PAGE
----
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Why China Is Struggling to Boost Its Birthrate

A couple stroll down the riverside boardwalk in Shanghai, on Jan. 16. 

A couple stroll down the riverside boardwalk in Shanghai, on Jan. 16. 

Photographer: Qilai Shen/Bloomberg

Please have more babies. That’s China’s message for couples after decades of limiting most families to just one child. Why the turnabout? China is aging. China’s working-age population has been shrinking, and projections show that one quarter of the population will be 60 or older by 2030. This threatens an economic boom that’s been built on a vast labor supply, and there may not be enough able-bodied people to take care of all those seniors. Policy makers are increasingly concerned that drastic action is needed to face a quickly graying society.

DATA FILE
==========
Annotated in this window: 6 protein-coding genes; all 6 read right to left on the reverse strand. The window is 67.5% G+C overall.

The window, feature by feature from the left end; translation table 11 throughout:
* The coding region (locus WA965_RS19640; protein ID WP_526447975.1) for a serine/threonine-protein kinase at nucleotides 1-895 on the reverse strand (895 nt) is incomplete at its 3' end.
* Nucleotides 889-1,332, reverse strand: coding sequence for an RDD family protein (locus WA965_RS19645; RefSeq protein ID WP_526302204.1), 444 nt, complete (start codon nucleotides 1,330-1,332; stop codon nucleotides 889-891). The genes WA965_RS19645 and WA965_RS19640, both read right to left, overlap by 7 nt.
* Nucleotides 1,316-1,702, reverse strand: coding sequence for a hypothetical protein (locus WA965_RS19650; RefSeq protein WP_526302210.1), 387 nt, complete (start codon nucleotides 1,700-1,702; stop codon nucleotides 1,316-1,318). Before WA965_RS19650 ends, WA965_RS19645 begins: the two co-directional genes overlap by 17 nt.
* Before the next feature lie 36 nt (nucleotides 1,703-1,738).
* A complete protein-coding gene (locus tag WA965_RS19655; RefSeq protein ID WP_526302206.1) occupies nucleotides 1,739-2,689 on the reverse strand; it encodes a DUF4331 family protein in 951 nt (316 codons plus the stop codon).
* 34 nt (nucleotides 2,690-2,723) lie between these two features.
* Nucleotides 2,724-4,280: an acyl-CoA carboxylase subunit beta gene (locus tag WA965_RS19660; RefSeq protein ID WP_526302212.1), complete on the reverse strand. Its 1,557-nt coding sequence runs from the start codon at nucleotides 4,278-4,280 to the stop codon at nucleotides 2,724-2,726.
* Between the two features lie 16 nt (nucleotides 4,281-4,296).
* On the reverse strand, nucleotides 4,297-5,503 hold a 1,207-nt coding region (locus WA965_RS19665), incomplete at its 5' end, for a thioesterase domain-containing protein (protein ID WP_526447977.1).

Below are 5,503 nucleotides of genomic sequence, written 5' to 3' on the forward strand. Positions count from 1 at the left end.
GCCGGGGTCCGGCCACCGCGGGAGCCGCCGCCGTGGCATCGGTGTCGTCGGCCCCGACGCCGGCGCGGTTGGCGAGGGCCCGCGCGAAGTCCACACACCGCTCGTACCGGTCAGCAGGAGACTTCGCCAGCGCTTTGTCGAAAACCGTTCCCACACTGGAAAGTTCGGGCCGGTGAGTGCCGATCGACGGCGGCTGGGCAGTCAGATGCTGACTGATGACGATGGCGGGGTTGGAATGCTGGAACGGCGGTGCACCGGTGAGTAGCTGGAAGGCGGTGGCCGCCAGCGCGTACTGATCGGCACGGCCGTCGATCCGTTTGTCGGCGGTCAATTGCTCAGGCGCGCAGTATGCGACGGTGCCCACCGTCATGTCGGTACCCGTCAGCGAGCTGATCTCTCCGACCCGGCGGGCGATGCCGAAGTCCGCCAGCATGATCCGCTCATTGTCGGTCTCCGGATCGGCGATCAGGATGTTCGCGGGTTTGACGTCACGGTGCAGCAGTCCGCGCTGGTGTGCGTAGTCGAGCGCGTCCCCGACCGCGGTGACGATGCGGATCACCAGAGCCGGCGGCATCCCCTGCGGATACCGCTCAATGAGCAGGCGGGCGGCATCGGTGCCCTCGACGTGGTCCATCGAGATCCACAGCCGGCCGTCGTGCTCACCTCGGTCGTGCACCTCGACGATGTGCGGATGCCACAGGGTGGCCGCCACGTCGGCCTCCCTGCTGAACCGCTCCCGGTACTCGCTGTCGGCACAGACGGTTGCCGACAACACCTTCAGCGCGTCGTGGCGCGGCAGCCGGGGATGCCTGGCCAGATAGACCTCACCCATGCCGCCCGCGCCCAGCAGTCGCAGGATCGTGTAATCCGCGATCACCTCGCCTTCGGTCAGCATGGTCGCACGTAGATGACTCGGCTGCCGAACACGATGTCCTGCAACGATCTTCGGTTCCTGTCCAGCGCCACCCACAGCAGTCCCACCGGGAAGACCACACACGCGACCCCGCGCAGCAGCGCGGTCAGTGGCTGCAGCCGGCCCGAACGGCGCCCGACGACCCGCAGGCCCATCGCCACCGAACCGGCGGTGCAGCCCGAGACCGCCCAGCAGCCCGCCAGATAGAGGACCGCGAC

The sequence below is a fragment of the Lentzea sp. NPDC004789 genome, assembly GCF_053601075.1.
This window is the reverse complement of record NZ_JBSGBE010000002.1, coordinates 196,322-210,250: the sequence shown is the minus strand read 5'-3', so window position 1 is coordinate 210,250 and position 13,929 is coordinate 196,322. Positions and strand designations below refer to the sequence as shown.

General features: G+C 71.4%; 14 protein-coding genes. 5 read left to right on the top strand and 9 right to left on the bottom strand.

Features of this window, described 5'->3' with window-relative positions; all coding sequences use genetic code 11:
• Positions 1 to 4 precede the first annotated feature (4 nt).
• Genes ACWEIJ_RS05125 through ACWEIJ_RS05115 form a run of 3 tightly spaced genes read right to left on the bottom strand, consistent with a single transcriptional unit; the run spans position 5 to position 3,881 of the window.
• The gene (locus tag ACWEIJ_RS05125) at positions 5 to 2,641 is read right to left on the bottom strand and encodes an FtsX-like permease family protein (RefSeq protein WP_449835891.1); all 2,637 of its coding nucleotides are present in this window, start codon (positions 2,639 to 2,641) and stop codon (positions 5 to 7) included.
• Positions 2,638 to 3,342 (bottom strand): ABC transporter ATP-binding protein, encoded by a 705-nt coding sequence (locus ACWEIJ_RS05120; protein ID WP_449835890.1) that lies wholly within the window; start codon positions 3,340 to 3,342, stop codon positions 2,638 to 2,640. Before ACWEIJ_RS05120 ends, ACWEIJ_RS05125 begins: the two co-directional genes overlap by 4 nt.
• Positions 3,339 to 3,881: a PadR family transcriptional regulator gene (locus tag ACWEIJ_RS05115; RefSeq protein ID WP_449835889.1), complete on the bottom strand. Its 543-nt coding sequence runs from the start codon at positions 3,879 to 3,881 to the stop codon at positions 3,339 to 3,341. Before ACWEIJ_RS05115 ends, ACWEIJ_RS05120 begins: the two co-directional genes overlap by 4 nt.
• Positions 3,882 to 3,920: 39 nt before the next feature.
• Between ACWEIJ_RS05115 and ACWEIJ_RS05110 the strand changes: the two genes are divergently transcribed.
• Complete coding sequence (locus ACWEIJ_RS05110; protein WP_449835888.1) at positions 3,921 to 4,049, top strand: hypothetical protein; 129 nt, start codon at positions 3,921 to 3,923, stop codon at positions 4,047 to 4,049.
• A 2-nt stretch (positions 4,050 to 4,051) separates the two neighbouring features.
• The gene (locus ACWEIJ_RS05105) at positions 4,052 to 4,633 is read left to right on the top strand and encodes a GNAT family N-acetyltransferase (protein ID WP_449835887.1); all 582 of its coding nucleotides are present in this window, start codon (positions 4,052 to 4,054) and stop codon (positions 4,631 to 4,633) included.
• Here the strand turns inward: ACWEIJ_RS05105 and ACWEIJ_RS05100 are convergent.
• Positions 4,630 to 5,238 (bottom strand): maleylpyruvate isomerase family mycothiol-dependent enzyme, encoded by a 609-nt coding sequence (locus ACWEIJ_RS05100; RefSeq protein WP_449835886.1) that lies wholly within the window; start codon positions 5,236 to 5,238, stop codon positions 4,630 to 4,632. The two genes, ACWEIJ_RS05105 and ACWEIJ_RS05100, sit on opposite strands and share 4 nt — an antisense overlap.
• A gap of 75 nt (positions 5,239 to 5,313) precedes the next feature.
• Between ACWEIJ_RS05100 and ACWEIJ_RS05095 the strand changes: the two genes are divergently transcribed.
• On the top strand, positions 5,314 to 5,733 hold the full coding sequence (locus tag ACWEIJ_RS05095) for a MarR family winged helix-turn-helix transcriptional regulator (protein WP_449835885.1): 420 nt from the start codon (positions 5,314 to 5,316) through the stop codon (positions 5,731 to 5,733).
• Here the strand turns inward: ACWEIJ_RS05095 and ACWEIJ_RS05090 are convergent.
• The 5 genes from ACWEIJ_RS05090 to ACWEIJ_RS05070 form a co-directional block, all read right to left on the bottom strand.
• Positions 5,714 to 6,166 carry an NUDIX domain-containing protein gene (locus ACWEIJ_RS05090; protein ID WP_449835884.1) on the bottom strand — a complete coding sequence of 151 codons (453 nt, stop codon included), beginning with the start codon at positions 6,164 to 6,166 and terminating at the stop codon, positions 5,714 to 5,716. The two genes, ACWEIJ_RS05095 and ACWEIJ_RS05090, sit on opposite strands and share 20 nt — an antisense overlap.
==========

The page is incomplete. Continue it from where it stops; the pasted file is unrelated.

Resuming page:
The Politburo decided last year to allow all couples to have a third child, five years after changing its one-child policy to allow women to have two. (Family-planning policies were totally stricken from a new Civil Code, leaving room for the government to scrap birth limits altogether.) The change to allow two kids worked at first: The number of newborns in 2016 was 17.9 million, a jump of more than 1 million from the year before. However, births dropped each year after that, to 10.6 million in 2021, the lowest since 1950. The fertility rate, or average number of lifetime births per woman, fell to 1.3 in 2020, far below the 2.1 needed for a steady population, excluding migration.